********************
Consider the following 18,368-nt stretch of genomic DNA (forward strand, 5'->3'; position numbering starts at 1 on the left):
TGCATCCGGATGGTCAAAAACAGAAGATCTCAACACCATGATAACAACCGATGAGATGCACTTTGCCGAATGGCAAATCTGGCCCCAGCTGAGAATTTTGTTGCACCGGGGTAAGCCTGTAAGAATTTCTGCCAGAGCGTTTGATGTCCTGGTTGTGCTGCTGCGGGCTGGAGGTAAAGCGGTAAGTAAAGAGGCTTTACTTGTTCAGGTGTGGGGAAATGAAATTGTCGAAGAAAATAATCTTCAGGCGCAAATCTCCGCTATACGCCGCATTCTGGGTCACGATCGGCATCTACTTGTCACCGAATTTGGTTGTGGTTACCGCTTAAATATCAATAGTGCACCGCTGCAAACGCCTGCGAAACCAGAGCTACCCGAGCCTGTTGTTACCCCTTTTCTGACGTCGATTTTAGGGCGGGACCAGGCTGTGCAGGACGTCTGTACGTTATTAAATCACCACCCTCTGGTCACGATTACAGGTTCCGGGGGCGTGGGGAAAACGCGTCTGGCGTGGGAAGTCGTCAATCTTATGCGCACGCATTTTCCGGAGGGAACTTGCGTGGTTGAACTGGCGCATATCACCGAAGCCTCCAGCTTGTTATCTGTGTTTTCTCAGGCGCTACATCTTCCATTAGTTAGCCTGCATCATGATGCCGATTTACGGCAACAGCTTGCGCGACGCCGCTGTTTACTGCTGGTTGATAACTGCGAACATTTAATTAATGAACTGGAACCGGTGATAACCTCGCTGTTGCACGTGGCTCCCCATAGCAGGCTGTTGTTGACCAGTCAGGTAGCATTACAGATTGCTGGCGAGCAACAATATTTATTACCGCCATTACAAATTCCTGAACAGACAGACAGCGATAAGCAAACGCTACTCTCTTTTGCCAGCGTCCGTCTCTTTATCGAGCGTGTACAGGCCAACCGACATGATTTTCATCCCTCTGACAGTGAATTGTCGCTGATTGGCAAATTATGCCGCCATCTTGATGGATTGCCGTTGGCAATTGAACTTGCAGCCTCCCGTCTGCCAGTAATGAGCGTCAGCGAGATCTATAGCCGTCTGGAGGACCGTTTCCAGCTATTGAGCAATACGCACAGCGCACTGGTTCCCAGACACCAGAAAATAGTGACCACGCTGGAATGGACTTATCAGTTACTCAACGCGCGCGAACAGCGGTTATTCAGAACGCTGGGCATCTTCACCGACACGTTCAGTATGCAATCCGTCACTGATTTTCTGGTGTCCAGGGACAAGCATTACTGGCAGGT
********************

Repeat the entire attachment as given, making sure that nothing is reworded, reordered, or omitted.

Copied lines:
Consider the following 18,368-nt stretch of genomic DNA (forward strand, 5'->3'; position numbering starts at 1 on the left):
TGCATCCGGATGGTCAAAAACAGAAGATCTCAACACCATGATAACAACCGATGAGATGCACTTTGCCGAATGGCAAATCTGGCCCCAGCTGAGAATTTTGTTGCACCGGGGTAAGCCTGTAAGAATTTCTGCCAGAGCGTTTGATGTCCTGGTTGTGCTGCTGCGGGCTGGAGGTAAAGCGGTAAGTAAAGAGGCTTTACTTGTTCAGGTGTGGGGAAATGAAATTGTCGAAGAAAATAATCTTCAGGCGCAAATCTCCGCTATACGCCGCATTCTGGGTCACGATCGGCATCTACTTGTCACCGAATTTGGTTGTGGTTACCGCTTAAATATCAATAGTGCACCGCTGCAAACGCCTGCGAAACCAGAGCTACCCGAGCCTGTTGTTACCCCTTTTCTGACGTCGATTTTAGGGCGGGACCAGGCTGTGCAGGACGTCTGTACGTTATTAAATCACCACCCTCTGGTCACGATTACAGGTTCCGGGGGCGTGGGGAAAACGCGTCTGGCGTGGGAAGTCGTCAATCTTATGCGCACGCATTTTCCGGAGGGAACTTGCGTGGTTGAACTGGCGCATATCACCGAAGCCTCCAGCTTGTTATCTGTGTTTTCTCAGGCGCTACATCTTCCATTAGTTAGCCTGCATCATGATGCCGATTTACGGCAACAGCTTGCGCGACGCCGCTGTTTACTGCTGGTTGATAACTGCGAACATTTAATTAATGAACTGGAACCGGTGATAACCTCGCTGTTGCACGTGGCTCCCCATAGCAGGCTGTTGTTGACCAGTCAGGTAGCATTACAGATTGCTGGCGAGCAACAATATTTATTACCGCCATTACAAATTCCTGAACAGACAGACAGCGATAAGCAAACGCTACTCTCTTTTGCCAGCGTCCGTCTCTTTATCGAGCGTGTACAGGCCAACCGACATGATTTTCATCCCTCTGACAGTGAATTGTCGCTGATTGGCAAATTATGCCGCCATCTTGATGGATTGCCGTTGGCAATTGAACTTGCAGCCTCCCGTCTGCCAGTAATGAGCGTCAGCGAGATCTATAGCCGTCTGGAGGACCGTTTCCAGCTATTGAGCAATACGCACAGCGCACTGGTTCCCAGACACCAGAAAATAGTGACCACGCTGGAATGGACTTATCAGTTACTCAACGCGCGCGAACAGCGGTTATTCAGAACGCTGGGCATCTTCACCGACACGTTCAGTATGCAATCCGTCACTGATTTTCTGGTGTCCAGGGACAAGCATTACTGGCAGGT